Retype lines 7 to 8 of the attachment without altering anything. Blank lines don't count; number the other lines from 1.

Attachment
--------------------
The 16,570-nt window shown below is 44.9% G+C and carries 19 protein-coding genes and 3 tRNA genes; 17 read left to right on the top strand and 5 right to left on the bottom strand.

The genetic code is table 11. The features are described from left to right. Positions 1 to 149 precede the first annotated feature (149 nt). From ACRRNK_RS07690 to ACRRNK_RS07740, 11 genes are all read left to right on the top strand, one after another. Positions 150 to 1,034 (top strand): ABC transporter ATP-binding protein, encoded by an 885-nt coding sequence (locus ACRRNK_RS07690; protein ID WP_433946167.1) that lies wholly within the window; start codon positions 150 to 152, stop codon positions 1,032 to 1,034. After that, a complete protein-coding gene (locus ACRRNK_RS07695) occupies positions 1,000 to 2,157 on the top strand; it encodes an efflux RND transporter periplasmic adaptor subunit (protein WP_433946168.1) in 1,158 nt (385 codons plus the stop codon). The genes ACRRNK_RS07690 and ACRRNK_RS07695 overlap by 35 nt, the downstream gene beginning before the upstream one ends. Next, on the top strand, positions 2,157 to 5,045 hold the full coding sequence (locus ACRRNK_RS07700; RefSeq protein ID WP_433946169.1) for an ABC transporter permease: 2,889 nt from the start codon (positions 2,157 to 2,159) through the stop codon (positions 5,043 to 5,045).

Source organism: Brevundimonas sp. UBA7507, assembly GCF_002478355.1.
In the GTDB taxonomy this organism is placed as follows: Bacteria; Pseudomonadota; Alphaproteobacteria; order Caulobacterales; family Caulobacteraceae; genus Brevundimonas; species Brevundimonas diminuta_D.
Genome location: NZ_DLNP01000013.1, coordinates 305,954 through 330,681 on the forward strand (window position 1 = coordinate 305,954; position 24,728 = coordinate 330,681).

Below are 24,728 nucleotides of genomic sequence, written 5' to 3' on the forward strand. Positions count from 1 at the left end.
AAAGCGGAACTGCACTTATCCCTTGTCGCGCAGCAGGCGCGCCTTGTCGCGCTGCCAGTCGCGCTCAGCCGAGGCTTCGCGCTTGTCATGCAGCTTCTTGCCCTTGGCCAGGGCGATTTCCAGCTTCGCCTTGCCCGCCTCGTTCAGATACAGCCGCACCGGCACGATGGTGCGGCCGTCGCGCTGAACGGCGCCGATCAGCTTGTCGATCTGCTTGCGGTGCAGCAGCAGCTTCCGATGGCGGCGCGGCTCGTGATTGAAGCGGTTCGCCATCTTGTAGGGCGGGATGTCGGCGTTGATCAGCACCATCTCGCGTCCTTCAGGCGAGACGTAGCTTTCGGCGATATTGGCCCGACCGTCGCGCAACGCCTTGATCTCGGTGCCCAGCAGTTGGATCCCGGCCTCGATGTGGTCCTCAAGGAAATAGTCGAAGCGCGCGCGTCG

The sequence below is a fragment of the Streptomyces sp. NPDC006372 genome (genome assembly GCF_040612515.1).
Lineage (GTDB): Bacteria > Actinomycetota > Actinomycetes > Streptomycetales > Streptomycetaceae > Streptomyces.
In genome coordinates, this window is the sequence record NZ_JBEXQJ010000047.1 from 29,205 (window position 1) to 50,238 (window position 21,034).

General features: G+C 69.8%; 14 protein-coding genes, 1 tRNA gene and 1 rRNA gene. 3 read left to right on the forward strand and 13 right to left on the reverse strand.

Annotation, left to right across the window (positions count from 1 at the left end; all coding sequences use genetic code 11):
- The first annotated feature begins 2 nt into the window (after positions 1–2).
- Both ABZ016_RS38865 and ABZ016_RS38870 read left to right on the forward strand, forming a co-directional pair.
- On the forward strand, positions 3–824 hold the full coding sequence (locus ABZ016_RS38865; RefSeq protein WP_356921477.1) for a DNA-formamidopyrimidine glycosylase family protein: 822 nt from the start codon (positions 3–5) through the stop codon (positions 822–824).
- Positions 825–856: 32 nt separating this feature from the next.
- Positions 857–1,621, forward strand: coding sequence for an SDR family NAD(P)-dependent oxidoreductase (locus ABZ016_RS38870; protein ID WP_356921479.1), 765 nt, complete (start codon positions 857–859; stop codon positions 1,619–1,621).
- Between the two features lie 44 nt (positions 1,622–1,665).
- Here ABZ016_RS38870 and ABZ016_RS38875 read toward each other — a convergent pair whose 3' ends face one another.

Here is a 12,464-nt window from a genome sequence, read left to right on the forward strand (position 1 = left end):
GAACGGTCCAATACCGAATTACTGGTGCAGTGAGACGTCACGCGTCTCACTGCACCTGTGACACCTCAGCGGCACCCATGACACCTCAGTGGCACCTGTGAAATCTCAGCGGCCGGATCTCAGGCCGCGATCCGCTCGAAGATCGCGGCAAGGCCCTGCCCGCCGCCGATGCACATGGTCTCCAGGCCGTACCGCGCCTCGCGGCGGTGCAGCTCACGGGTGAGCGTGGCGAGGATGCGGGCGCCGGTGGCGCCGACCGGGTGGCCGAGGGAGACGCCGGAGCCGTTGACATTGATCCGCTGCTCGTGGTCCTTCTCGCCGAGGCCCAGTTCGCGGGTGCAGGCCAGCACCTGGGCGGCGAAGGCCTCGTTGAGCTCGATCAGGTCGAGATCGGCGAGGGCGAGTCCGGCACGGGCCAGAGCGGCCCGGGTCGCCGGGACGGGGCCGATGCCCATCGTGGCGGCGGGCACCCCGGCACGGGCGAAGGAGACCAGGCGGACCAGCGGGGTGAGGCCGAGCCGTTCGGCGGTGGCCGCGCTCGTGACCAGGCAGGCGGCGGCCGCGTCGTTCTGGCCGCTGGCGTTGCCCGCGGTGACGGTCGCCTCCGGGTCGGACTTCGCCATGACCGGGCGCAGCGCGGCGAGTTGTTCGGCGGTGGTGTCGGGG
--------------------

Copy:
AAAGCGGAACTGCACTTATCCCTTGTCGCGCAGCAGGCGCGCCTTGTCGCGCTGCCAGTCGCGCTCAGCCGAGGCTTCGCGCTTGTCATGCAGCTTCTTGCCCTTGGCCAGGGCGATTTCCAGCTTCGCCTTGCCCGCCTCGTTCAGATACAGCCGCACCGGCACGATGGTGCGGCCGTCGCGCTGAACGGCGCCGATCAGCTTGTCGATCTGCTTGCGGTGCAGCAGCAGCTTCCGATGGCGGCGCGGCTCGTGATTGAAGCGGTTCGCCATCTTGTAGGGCGGGATGTCGGCGTTGATCAGCACCATCTCGCGTCCTTCAGGCGAGACGTAGCTTTCGGCGATATTGGCCCGACCGTCGCGCAACGCCTTGATCTCGGTGCCCAGCAGTTGGATCCCGGCCTCGATGTGGTCCTCAAGGAAATAGTCGAAGCGCGCGCGTCG

The sequence below is a fragment of the Streptomyces sp. NPDC006372 genome (genome assembly GCF_040612515.1).